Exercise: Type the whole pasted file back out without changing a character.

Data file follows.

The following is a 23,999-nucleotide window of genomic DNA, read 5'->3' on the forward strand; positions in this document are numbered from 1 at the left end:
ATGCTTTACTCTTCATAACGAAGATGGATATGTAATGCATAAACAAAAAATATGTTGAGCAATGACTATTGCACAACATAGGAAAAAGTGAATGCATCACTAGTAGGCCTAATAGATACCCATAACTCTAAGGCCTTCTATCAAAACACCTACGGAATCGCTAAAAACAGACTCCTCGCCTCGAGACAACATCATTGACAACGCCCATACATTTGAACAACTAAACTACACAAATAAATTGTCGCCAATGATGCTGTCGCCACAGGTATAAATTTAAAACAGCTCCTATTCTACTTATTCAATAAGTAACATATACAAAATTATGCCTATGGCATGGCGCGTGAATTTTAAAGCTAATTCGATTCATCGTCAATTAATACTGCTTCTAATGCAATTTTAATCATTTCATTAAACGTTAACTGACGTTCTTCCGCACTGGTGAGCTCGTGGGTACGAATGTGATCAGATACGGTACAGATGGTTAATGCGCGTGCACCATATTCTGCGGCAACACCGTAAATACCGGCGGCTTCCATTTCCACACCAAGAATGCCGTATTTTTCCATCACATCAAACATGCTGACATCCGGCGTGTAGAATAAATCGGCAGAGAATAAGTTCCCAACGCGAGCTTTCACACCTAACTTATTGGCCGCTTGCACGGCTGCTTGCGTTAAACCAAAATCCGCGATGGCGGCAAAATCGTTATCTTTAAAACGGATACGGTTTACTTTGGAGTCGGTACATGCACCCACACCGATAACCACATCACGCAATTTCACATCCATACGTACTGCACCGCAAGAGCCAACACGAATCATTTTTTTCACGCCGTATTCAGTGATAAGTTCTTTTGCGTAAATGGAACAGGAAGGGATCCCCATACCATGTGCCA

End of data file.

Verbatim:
The following is a 23,999-nucleotide window of genomic DNA, read 5'->3' on the forward strand; positions in this document are numbered from 1 at the left end:
ATGCTTTACTCTTCATAACGAAGATGGATATGTAATGCATAAACAAAAAATATGTTGAGCAATGACTATTGCACAACATAGGAAAAAGTGAATGCATCACTAGTAGGCCTAATAGATACCCATAACTCTAAGGCCTTCTATCAAAACACCTACGGAATCGCTAAAAACAGACTCCTCGCCTCGAGACAACATCATTGACAACGCCCATACATTTGAACAACTAAACTACACAAATAAATTGTCGCCAATGATGCTGTCGCCACAGGTATAAATTTAAAACAGCTCCTATTCTACTTATTCAATAAGTAACATATACAAAATTATGCCTATGGCATGGCGCGTGAATTTTAAAGCTAATTCGATTCATCGTCAATTAATACTGCTTCTAATGCAATTTTAATCATTTCATTAAACGTTAACTGACGTTCTTCCGCACTGGTGAGCTCGTGGGTACGAATGTGATCAGATACGGTACAGATGGTTAATGCGCGTGCACCATATTCTGCGGCAACACCGTAAATACCGGCGGCTTCCATTTCCACACCAAGAATGCCGTATTTTTCCATCACATCAAACATGCTGACATCCGGCGTGTAGAATAAATCGGCAGAGAATAAGTTCCCAACGCGAGCTTTCACACCTAACTTATTGGCCGCTTGCACGGCTGCTTGCGTTAAACCAAAATCCGCGATGGCGGCAAAATCGTTATCTTTAAAACGGATACGGTTTACTTTGGAGTCGGTACATGCACCCACACCGATAACCACATCACGCAATTTCACATCCATACGTACTGCACCGCAAGAGCCAACACGAATCATTTTTTTCACGCCGTATTCAGTGATAAGTTCTTTTGCGTAAATGGAACAGGAAGGGATCCCCATACCATGTGCCA